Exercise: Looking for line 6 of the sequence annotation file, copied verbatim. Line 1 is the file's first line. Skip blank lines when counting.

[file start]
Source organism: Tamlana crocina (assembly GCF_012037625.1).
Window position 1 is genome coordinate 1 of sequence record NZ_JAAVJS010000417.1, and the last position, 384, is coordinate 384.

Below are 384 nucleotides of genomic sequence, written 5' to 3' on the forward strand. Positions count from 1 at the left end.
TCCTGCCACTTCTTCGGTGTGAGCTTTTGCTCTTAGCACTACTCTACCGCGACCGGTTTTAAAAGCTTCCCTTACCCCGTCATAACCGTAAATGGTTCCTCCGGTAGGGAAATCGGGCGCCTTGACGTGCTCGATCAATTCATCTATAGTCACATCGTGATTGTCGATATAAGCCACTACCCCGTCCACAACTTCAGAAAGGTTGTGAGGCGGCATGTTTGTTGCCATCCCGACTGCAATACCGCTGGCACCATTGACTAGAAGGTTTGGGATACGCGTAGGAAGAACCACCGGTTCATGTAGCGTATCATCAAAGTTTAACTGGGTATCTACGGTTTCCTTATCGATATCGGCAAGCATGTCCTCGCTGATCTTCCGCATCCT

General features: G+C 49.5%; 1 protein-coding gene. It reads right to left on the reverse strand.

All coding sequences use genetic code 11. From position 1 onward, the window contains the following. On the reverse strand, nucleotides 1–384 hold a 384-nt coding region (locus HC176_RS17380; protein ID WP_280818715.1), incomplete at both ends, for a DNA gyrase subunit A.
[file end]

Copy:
All coding sequences use genetic code 11. From position 1 onward, the window contains the following. On the reverse strand, nucleotides 1–384 hold a 384-nt coding region (locus HC176_RS17380; protein ID WP_280818715.1), incomplete at both ends, for a DNA gyrase subunit A.